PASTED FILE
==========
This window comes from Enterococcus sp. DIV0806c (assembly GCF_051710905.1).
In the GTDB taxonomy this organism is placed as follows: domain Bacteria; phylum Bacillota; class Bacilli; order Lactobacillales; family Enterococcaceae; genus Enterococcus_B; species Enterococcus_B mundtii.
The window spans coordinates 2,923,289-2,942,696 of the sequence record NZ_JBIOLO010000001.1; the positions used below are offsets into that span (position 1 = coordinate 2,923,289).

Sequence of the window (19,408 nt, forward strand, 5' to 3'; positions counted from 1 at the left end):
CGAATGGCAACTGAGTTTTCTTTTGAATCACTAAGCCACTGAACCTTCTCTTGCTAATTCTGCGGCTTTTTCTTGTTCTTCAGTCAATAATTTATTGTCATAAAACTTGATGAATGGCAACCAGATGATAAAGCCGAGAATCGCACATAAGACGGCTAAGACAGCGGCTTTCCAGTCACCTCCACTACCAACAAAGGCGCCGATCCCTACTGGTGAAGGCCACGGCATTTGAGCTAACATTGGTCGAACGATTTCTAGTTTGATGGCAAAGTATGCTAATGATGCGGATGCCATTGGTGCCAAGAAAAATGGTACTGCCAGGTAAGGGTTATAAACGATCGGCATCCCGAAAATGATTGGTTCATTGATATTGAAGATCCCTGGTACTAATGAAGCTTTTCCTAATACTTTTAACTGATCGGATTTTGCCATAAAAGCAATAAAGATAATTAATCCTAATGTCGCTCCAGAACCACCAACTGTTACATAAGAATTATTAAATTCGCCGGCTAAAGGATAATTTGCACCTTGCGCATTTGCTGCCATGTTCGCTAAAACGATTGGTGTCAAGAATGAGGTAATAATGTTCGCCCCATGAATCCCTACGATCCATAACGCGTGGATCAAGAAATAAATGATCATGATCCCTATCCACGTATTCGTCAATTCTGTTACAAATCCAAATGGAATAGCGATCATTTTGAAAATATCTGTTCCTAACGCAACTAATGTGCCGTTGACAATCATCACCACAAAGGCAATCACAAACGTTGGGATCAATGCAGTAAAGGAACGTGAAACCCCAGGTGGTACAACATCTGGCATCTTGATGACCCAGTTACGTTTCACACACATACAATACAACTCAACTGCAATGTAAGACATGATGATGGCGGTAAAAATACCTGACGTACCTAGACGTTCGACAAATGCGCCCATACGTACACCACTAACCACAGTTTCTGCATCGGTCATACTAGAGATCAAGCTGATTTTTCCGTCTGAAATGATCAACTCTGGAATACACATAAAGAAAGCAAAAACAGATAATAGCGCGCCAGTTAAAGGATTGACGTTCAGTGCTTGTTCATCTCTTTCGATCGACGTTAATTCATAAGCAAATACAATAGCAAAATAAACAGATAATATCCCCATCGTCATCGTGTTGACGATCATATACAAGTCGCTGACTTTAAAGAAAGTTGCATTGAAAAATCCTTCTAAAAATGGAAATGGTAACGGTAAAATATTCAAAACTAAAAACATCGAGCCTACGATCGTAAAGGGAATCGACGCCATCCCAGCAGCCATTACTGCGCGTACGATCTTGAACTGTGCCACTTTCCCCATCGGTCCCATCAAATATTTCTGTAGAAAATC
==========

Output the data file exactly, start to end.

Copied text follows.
This window comes from Enterococcus sp. DIV0806c (assembly GCF_051710905.1).
In the GTDB taxonomy this organism is placed as follows: domain Bacteria; phylum Bacillota; class Bacilli; order Lactobacillales; family Enterococcaceae; genus Enterococcus_B; species Enterococcus_B mundtii.
The window spans coordinates 2,923,289-2,942,696 of the sequence record NZ_JBIOLO010000001.1; the positions used below are offsets into that span (position 1 = coordinate 2,923,289).

Sequence of the window (19,408 nt, forward strand, 5' to 3'; positions counted from 1 at the left end):
CGAATGGCAACTGAGTTTTCTTTTGAATCACTAAGCCACTGAACCTTCTCTTGCTAATTCTGCGGCTTTTTCTTGTTCTTCAGTCAATAATTTATTGTCATAAAACTTGATGAATGGCAACCAGATGATAAAGCCGAGAATCGCACATAAGACGGCTAAGACAGCGGCTTTCCAGTCACCTCCACTACCAACAAAGGCGCCGATCCCTACTGGTGAAGGCCACGGCATTTGAGCTAACATTGGTCGAACGATTTCTAGTTTGATGGCAAAGTATGCTAATGATGCGGATGCCATTGGTGCCAAGAAAAATGGTACTGCCAGGTAAGGGTTATAAACGATCGGCATCCCGAAAATGATTGGTTCATTGATATTGAAGATCCCTGGTACTAATGAAGCTTTTCCTAATACTTTTAACTGATCGGATTTTGCCATAAAAGCAATAAAGATAATTAATCCTAATGTCGCTCCAGAACCACCAACTGTTACATAAGAATTATTAAATTCGCCGGCTAAAGGATAATTTGCACCTTGCGCATTTGCTGCCATGTTCGCTAAAACGATTGGTGTCAAGAATGAGGTAATAATGTTCGCCCCATGAATCCCTACGATCCATAACGCGTGGATCAAGAAATAAATGATCATGATCCCTATCCACGTATTCGTCAATTCTGTTACAAATCCAAATGGAATAGCGATCATTTTGAAAATATCTGTTCCTAACGCAACTAATGTGCCGTTGACAATCATCACCACAAAGGCAATCACAAACGTTGGGATCAATGCAGTAAAGGAACGTGAAACCCCAGGTGGTACAACATCTGGCATCTTGATGACCCAGTTACGTTTCACACACATACAATACAACTCAACTGCAATGTAAGACATGATGATGGCGGTAAAAATACCTGACGTACCTAGACGTTCGACAAATGCGCCCATACGTACACCACTAACCACAGTTTCTGCATCGGTCATACTAGAGATCAAGCTGATTTTTCCGTCTGAAATGATCAACTCTGGAATACACATAAAGAAAGCAAAAACAGATAATAGCGCGCCAGTTAAAGGATTGACGTTCAGTGCTTGTTCATCTCTTTCGATCGACGTTAATTCATAAGCAAATACAATAGCAAAATAAACAGATAATATCCCCATCGTCATCGTGTTGACGATCATATACAAGTCGCTGACTTTAAAGAAAGTTGCATTGAAAAATCCTTCTAAAAATGGAAATGGTAACGGTAAAATATTCAAAACTAAAAACATCGAGCCTACGATCGTAAAGGGAATCGACGCCATCCCAGCAGCCATTACTGCGCGTACGATCTTGAACTGTGCCACTTTCCCCATCGGTCCCATCAAATATTTCTGTAGAAAATC